The Gender Manual Series
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U.S. Agency for
The Gender Manual Series
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by Mary B. Anderson,
A MANUAL FOR INTEGRATING THE GENDER FACTOR INTO
BASIC EDUCATION AND VOCATIONAL TRAINING PROJECTS
Submitted to AID/WID
By Dr. Mary B. Anderson
Contract # DPE-0200-0-00-5033
TABLE OF CONTENTS
BASIC EDUCATION PROJECTS.................................. 3
Rationale for supporting basic education.............. 3
Rationale for the inclusion of girls and women........ 3
Construction/Renovation Projects........................ 5
Identification of need ............................... 5
Choice of schools' location............................ 6
Choice of facilities................................. 8
Choice of levels ..................................... 9
Equipment and Supplies Projects........................ 12
Identification of need........................... 12
Choice of equipment and supplies.................... 13
Phasing ............................................. 13
Teacher Training Projects.............................. 14
Identification of need and setting priorities....... 14
Curriculum Development and Design Projects............. 17
Identification of need .............................. 17
Content Decisions................................... 19
Administration and Management Projects................. 20
Equal opportunity.................................... 20
Systems .............................................. 20
VOCATIONAL TRAINING PROJECTS.......................... 22
Rationale for supporting vocation training............ 22
Rationale for vocational training for girls
Training in Traditional Roles Projects.................. 24
Training in Non-Traditional Roles Projects............... 25
PROJECT EVALUATION............................................. 29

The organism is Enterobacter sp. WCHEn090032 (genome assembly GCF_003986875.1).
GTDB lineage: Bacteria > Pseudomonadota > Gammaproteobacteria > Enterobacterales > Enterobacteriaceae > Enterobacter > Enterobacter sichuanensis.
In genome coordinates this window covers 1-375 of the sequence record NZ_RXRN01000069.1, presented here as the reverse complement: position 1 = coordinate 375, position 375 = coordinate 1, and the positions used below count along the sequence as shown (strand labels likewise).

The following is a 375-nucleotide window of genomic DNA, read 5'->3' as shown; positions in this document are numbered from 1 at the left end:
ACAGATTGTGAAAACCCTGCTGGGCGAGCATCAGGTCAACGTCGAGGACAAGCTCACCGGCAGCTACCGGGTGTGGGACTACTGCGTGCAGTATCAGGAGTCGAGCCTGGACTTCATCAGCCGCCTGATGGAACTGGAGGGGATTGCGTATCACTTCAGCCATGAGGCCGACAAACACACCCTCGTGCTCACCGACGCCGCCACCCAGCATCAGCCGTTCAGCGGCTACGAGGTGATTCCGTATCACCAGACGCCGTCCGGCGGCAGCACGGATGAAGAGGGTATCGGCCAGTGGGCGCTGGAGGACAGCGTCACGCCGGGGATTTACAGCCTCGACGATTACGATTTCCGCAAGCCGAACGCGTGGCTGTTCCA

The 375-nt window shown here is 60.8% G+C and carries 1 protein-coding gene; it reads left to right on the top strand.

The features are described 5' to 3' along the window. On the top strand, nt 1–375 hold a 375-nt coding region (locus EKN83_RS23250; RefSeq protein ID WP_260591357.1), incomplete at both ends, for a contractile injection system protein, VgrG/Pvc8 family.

DATA COLLECTION: HOW MUCH DO YOU HAVE TO KNOW ABOUT
GENDER ROLES IN ORDER TO PLAN AND MANAGE PROJECTS?.......... 30
A Manual for Integrating the Gender Factor into
Basic Education and Vocational Training Projects
This manual is:
FOR planners, designers, implementors and evaluators of
basic education and vocational training projects
TO provide ideas about when and how to integrate girls
and women into projects so that the likelihood of
achieving project objectives and purposes is improved.
The A.I.D. Education Policy Paper of December 1982 states
"...increasing the efficiency and improving the distribution
of basic education and skills training--that is, schooling
for children 6-14, vocational education and functional
skills training for wage employment--are among the priori-
ties of A.I.D.'s assistance programs."
Most countries with which A.I.D. works also give priority
to providing basic education on a universal basis, though few
have sufficient resources for actually doing so. An educated
citizenry is seen to be both more productive economically and
more satisfied politically, contributing to national wealth and
stability. Governments provide education, therefore, both as a
benefit to be equitably distributed to their citizens and as a
resource to be used by their citizens for future development.
Since the Percy Amendment of 1973, AID has made a series of
important efforts to understand and program for the involvement
of women in development. Building on the experience of these
years, it is now possible to identify and analyze the critical
points in the project cycle where, if consideration is given to
gender roles, project effectiveness will be improved.
This manual will draw on this experience and present the
findings of the past in a way designed to provide clear, precise
ideas of what to do at different points in the project cycle.
It follows, to a large degree, the format developed in the